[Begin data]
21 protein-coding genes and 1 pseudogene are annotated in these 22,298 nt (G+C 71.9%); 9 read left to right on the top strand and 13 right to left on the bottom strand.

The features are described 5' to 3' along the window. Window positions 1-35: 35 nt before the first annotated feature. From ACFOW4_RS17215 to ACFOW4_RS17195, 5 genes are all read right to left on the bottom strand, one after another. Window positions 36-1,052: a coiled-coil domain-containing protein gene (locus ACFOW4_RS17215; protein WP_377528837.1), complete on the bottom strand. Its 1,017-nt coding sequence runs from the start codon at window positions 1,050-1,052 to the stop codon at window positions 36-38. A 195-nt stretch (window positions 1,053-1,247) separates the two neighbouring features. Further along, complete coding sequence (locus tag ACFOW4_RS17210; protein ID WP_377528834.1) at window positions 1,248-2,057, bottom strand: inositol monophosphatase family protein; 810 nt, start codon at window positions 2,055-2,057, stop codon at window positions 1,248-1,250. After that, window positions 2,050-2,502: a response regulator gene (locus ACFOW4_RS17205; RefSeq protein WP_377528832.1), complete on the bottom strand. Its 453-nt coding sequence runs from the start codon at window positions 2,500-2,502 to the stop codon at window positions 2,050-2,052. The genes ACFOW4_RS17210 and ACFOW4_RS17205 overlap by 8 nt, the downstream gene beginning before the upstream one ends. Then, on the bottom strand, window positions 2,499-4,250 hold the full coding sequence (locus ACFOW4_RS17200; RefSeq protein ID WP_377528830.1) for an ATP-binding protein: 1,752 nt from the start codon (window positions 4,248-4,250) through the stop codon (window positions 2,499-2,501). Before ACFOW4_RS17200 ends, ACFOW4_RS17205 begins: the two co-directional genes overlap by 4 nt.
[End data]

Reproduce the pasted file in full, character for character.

21 protein-coding genes and 1 pseudogene are annotated in these 22,298 nt (G+C 71.9%); 9 read left to right on the top strand and 13 right to left on the bottom strand.

The features are described 5' to 3' along the window. Window positions 1-35: 35 nt before the first annotated feature. From ACFOW4_RS17215 to ACFOW4_RS17195, 5 genes are all read right to left on the bottom strand, one after another. Window positions 36-1,052: a coiled-coil domain-containing protein gene (locus ACFOW4_RS17215; protein WP_377528837.1), complete on the bottom strand. Its 1,017-nt coding sequence runs from the start codon at window positions 1,050-1,052 to the stop codon at window positions 36-38. A 195-nt stretch (window positions 1,053-1,247) separates the two neighbouring features. Further along, complete coding sequence (locus tag ACFOW4_RS17210; protein ID WP_377528834.1) at window positions 1,248-2,057, bottom strand: inositol monophosphatase family protein; 810 nt, start codon at window positions 2,055-2,057, stop codon at window positions 1,248-1,250. After that, window positions 2,050-2,502: a response regulator gene (locus ACFOW4_RS17205; RefSeq protein WP_377528832.1), complete on the bottom strand. Its 453-nt coding sequence runs from the start codon at window positions 2,500-2,502 to the stop codon at window positions 2,050-2,052. The genes ACFOW4_RS17210 and ACFOW4_RS17205 overlap by 8 nt, the downstream gene beginning before the upstream one ends. Then, on the bottom strand, window positions 2,499-4,250 hold the full coding sequence (locus ACFOW4_RS17200; RefSeq protein ID WP_377528830.1) for an ATP-binding protein: 1,752 nt from the start codon (window positions 4,248-4,250) through the stop codon (window positions 2,499-2,501). Before ACFOW4_RS17200 ends, ACFOW4_RS17205 begins: the two co-directional genes overlap by 4 nt.